Salmonella is a bacteria often found in unclean food and unhygenically thawed poultry that can cause severe foodborne illnesses. Salmonella is the second-most common bacterial foodborne illness, and causes typhoid fever, paratyphoid fever, and salmonellosis. Approximately 30,000 cases of salmonellosis are reported yearly in the United States, and approximately 6,000 people die of salmonellosis every year. Salmonella typhi, the strain that causes typhoid fever, is uncommon in the U.S., while Salmonella enterica has been among the most frequently reported illnesses in the United States since 1993 and has been the subject of a number of Salmonella lawsuits. Salmonella often causes fever, diarrhea, nausea, vomiting, and abdominal pain. Occasionally, Salmonella bacteria can get into the bloodstream and produce more severe illnesses, such as arterial infections, infection of the lining of the heart, and arthritis. The young and elderly are particularly at risk. Salmonella lawyers at Bernstein Liebhard are currently available to review potential Salmonella lawsuits.
In July 2009, three of Kroger’s popcorn seasonings were recalled because of possible Salmonella contamination. One of the ingredients in the seasonings may have tainted the popcorn with Salmonella bacteria. Products that were the subject of the Salmonella recall were Kroger brand Popcorn Seasoning Movie Theatre Butter Flavored, Kroger brand Popcorn Seasoning White Cheddar Flavored, and Kroger brand Fat Free Butter Flavored Sprinkles. Persons who contracted Salmonella from the recalled products may have a Salmonella lawsuit.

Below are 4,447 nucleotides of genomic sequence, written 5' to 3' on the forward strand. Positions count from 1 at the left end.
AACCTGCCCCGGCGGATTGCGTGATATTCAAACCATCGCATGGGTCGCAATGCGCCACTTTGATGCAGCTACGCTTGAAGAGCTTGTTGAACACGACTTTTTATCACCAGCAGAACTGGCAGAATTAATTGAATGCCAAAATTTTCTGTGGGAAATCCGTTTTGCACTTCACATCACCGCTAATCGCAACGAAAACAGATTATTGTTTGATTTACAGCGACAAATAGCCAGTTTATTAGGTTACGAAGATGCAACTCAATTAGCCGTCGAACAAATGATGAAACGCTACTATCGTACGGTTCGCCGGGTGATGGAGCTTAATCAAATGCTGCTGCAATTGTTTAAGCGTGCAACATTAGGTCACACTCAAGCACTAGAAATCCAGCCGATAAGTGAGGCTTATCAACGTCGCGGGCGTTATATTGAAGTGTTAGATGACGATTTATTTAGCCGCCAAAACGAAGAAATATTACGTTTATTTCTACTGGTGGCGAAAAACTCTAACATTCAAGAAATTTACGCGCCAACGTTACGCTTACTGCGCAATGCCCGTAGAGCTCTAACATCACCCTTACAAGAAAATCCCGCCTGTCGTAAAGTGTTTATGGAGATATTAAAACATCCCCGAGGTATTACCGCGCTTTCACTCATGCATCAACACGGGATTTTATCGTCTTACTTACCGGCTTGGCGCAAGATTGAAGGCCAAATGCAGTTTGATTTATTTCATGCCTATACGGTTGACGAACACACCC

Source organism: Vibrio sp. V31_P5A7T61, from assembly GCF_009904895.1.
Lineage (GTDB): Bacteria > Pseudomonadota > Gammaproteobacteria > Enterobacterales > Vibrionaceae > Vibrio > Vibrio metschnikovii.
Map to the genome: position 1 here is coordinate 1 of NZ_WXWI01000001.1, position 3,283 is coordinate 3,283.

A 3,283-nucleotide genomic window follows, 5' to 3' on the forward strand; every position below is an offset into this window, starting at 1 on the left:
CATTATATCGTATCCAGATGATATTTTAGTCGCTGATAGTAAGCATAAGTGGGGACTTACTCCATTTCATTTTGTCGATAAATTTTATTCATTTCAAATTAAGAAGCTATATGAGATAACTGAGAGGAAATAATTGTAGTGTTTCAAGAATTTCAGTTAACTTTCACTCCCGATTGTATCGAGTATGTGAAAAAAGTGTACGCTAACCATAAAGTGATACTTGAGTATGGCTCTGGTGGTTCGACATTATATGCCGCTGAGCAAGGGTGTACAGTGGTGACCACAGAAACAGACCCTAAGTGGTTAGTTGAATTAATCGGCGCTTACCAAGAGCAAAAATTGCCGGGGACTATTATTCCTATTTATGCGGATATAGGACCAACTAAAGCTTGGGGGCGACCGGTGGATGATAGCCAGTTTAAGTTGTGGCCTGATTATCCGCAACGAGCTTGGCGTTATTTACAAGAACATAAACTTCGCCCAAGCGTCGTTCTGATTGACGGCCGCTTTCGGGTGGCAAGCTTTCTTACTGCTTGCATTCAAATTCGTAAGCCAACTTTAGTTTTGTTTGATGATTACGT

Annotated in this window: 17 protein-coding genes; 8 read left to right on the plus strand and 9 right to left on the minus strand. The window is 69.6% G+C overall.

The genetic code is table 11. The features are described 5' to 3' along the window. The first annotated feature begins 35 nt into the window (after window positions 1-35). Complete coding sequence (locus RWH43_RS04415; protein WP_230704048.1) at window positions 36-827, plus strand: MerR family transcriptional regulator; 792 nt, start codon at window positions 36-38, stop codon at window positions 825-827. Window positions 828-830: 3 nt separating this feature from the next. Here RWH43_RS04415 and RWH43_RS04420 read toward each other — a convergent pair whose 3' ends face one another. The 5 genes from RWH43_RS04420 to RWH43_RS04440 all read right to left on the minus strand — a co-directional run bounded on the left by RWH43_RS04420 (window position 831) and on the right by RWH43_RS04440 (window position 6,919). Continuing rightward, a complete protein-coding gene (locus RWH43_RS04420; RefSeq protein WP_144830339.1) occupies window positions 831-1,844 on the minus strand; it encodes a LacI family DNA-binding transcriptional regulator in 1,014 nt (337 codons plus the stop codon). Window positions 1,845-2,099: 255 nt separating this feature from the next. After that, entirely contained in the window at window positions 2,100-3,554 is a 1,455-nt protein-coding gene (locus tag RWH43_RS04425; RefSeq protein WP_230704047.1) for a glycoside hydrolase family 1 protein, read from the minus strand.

Salmonella Pot Pie and Peanut Butter
Recently, a man who says he became violently ill after eating a Banquet pot pie filed a federal Salmonella lawsuit against ConAgra, the manufacturer of Banquet products, alleging negligence in the manufacturing process. At that time, over 270 people reported contacting salmonellosis after eating Banquet pot pies, and over 60 people were hospitalized.
A Salmonella lawsuit was also filed against the Peanut Co. of America for a Salmonella outbreak in peanut butter that resulted in 485 cases of Salmonella illness. The strain of salmonella found in the peanut butter was common in the feces of rats and birds.
If you or someone you love is experiencing Salmonella symptoms, contact your physician for proper testing. If doctors detect the presence of Salmonella bacteria in your body, you may be entitled to file a Salmonella lawsuit. If successful, a judge in a salmonella lawsuit can award a consumer punitive and compensatory damages, including lost wages, medical expenses, or pain and suffering. A consumer who thinks he or she has a potential salmonella lawsuit should preserve the potentially dangerous product for testing, as this will be the only way to prove that the infected product caused the consumer’s injury. Contact a Bernstein Liebhard Salmonella lawyer for a free Salmonella lawsuit evaluation today.